Getting Personal about Change [Keller & Schaninger]

Photo by Martin Sanchez on Unsplash

Every once in a while, I come across some good content from the folks at McKinsey. Last year it was Untangling Your Organization’s Decision-Making which informed “deciding how to decide”. This year, The Helix Organization almost made the cut, but eventually, I decided that while it refines and extends a typical matrix organization in a few important ways, the contribution is still mostly incremental. 

And then I came across Scott Keller and Bill Schaninger’s 

Getting personal about change

An adaptation from their new book Beyond Performance 2.0: A Proven Approach to Leading Large-Scale Change and a piece that was well worth my time. And hopefully yours.

I’ve been thinking about mindsets a lot in recent weeks, as last week’s post about culture may suggest. In the process, I re-read my Pfeffer piece about changing mental models, which rings true today as it did when I wrote it 2.5 years ago and most likely as when the original was written 14 years ago. 

Pfeffer wraps up with the following quote (emphasis mine): 

In addition to being concerned with the company culture, human resources must be concerned with the mental models and mind-sets of the people in the company, particularly its leaders. Because what we do comes from what and how we think, intervening to uncover and affect mental models may be the most important and high-leverage activity HR can perform.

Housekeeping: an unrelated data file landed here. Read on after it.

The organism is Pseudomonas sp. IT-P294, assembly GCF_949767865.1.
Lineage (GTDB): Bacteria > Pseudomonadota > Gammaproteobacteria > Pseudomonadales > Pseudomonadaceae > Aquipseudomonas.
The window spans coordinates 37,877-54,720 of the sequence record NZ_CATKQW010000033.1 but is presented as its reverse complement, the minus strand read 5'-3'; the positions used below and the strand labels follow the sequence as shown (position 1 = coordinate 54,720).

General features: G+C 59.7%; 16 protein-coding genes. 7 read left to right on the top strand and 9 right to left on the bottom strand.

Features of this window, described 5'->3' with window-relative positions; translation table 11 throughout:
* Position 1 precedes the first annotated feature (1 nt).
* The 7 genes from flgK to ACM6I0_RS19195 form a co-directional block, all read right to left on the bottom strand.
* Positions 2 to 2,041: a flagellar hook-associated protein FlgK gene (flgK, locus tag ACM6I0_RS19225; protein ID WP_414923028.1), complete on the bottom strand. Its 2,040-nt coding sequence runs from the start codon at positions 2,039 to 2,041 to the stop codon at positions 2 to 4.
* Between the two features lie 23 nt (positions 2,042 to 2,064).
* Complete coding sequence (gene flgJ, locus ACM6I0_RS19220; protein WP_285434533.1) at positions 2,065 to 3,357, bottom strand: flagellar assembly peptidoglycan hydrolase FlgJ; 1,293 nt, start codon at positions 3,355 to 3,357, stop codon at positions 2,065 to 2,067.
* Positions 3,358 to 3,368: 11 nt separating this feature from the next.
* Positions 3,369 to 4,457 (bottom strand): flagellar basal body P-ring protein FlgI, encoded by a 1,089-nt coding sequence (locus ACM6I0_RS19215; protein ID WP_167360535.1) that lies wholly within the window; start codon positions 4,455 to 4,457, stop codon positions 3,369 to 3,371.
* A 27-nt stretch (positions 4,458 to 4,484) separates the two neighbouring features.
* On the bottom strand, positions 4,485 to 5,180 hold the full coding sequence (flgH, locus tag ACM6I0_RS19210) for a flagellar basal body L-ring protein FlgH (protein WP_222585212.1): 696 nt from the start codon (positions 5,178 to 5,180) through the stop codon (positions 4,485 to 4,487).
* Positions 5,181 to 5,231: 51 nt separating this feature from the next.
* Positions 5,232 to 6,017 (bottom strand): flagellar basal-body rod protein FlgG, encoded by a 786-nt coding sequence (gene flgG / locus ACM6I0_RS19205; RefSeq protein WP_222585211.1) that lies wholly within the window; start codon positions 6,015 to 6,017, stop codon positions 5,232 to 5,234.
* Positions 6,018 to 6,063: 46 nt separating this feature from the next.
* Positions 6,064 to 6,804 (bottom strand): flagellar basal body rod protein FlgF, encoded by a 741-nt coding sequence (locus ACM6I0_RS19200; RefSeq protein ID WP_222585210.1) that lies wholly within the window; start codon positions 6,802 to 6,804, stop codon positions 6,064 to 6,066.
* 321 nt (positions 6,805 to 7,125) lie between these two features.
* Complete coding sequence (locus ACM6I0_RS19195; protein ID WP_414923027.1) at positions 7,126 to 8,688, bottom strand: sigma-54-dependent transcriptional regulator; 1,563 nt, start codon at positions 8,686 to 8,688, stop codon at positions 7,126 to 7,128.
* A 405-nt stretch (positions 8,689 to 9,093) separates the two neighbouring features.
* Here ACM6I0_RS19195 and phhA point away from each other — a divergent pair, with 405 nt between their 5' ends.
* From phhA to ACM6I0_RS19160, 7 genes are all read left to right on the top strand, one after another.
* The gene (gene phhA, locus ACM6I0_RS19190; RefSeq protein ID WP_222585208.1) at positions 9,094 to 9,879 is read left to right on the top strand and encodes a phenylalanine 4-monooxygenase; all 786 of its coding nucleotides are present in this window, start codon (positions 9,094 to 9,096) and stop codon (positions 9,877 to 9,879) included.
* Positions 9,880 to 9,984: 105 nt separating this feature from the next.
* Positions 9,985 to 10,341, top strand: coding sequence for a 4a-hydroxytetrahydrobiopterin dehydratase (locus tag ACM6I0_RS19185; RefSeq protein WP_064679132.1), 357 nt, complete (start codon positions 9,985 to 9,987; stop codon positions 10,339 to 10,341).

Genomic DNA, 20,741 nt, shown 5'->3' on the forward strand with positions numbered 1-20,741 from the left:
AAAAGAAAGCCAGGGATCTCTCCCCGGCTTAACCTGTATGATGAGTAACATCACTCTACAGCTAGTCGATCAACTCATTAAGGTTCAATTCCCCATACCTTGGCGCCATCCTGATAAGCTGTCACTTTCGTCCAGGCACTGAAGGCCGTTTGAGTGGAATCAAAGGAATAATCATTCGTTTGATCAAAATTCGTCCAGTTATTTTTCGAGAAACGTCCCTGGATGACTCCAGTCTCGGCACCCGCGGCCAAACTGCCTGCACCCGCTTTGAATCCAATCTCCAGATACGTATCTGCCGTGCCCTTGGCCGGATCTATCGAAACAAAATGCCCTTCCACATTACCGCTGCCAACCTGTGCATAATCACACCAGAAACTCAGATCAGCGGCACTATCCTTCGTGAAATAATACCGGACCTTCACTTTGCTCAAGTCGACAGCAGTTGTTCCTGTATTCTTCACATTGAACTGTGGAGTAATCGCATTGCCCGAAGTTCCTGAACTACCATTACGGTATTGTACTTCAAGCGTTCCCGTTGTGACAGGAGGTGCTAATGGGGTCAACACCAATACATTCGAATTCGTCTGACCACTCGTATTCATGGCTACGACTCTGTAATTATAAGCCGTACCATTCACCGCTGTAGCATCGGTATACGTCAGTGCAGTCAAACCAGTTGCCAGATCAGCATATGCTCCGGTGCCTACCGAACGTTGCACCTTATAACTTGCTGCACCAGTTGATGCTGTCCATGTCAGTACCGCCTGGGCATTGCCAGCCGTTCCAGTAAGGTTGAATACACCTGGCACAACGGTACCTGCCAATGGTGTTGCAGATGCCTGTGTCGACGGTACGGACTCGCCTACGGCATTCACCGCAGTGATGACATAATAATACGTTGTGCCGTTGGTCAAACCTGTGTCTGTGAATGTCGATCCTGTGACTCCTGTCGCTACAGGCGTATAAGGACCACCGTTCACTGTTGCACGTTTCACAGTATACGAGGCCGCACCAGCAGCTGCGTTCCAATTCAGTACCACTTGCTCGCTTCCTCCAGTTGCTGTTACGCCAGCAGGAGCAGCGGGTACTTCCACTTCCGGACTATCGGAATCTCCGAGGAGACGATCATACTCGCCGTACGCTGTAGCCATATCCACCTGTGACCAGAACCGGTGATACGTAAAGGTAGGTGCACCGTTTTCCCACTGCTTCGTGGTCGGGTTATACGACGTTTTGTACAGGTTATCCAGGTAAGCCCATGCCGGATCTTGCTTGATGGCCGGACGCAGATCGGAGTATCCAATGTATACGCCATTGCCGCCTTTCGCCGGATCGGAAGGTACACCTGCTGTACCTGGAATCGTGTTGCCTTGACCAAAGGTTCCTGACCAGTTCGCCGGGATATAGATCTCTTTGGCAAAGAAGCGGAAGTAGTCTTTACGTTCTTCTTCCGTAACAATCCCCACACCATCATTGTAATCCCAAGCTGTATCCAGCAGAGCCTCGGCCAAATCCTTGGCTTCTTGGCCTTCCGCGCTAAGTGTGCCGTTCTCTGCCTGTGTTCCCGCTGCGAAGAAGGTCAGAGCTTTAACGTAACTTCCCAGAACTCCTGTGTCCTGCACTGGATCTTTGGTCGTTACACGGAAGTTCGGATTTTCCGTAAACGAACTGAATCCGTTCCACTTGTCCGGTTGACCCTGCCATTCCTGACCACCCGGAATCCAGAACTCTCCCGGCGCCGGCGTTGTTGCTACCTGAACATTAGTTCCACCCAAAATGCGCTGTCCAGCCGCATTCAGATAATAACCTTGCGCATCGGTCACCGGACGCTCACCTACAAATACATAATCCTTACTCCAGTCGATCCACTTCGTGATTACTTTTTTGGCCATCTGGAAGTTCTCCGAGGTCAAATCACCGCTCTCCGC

But Pfeffer left a big question unanswered: how? 

Keller & Schaninger, first make a similar case in their own words: mindset is the root cause which causes smart, hard-working, and well-intentioned employees to continue to behave as before, despite the effort and intention to change their behavior. The only way to drive effective behavior change is by reframing the root cause: changing the underlying mindset. From “hoarding information is the best way to magnify power” to “sharing information is the best way to magnify power”, for example. 

Then, they pick up where Pfeffer left off, offering a 2-part approach: 

Changing mindsets using a U-process offsite

Keller & Schaninger argue that the most effective intervention to get leaders and employees to commit to changing themselves is a 2-day offsite for a small group of 20–30 employees at a time, facilitating a workshop-based learning journey for each of the participants. 

The methodology is based on Scharmer’s U-process consisting of three phases:

Sensing. This typically involves a senior leader who has already been through the workshop and shares the company’s change story, describes her or his own personal change journey, and answers questions from participants.

Presencing. This involves participants exploring their personal “iceberg” of behavior. It includes working through modular, discussion-based content and questions that equip leaders to achieve new levels of self-awareness and self-control. “Where and why do I act out of fear rather than hope? Scarcity rather than abundance? Victimhood rather than mastery? And what would be the result if I made different choices?”

Realizing. In this phase, participants make explicit, public choices about personal mind-sets and behavioral shifts; identify “sustaining practices” that will help them act on their insights; and reflect on how they will engage their personal networks for the challenges and support they will need during the rest of their personal change journey.